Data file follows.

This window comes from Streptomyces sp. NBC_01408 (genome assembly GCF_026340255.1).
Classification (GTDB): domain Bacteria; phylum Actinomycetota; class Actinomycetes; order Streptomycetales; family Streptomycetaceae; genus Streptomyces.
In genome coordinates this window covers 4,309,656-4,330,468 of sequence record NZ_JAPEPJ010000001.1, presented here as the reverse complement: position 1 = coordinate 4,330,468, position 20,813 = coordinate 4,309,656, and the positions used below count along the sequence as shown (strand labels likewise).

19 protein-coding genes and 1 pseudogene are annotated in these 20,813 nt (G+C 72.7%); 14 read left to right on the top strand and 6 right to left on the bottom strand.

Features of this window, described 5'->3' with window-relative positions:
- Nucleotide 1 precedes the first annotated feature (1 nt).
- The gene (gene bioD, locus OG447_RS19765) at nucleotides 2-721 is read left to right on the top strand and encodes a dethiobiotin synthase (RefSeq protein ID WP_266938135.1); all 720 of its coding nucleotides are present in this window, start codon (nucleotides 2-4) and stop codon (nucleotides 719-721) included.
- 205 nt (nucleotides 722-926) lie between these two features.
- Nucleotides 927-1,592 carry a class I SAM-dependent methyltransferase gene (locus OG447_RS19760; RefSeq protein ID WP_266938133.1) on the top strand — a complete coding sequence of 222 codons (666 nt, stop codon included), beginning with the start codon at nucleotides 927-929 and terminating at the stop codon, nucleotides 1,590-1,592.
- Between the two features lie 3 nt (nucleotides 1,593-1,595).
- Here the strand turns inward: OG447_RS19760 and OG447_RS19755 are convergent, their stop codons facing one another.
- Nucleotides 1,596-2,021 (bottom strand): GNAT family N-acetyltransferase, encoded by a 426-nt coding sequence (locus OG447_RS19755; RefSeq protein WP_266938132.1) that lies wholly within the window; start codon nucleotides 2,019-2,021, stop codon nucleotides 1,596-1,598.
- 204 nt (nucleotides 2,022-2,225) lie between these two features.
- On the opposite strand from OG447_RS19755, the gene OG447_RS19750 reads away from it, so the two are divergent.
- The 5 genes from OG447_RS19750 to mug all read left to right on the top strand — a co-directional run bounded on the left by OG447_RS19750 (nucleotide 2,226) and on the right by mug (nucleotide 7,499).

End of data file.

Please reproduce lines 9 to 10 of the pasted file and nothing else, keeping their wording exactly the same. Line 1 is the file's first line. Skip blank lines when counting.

- Nucleotides 927-1,592 carry a class I SAM-dependent methyltransferase gene (locus OG447_RS19760; RefSeq protein ID WP_266938133.1) on the top strand — a complete coding sequence of 222 codons (666 nt, stop codon included), beginning with the start codon at nucleotides 927-929 and terminating at the stop codon, nucleotides 1,590-1,592.
- Between the two features lie 3 nt (nucleotides 1,593-1,595).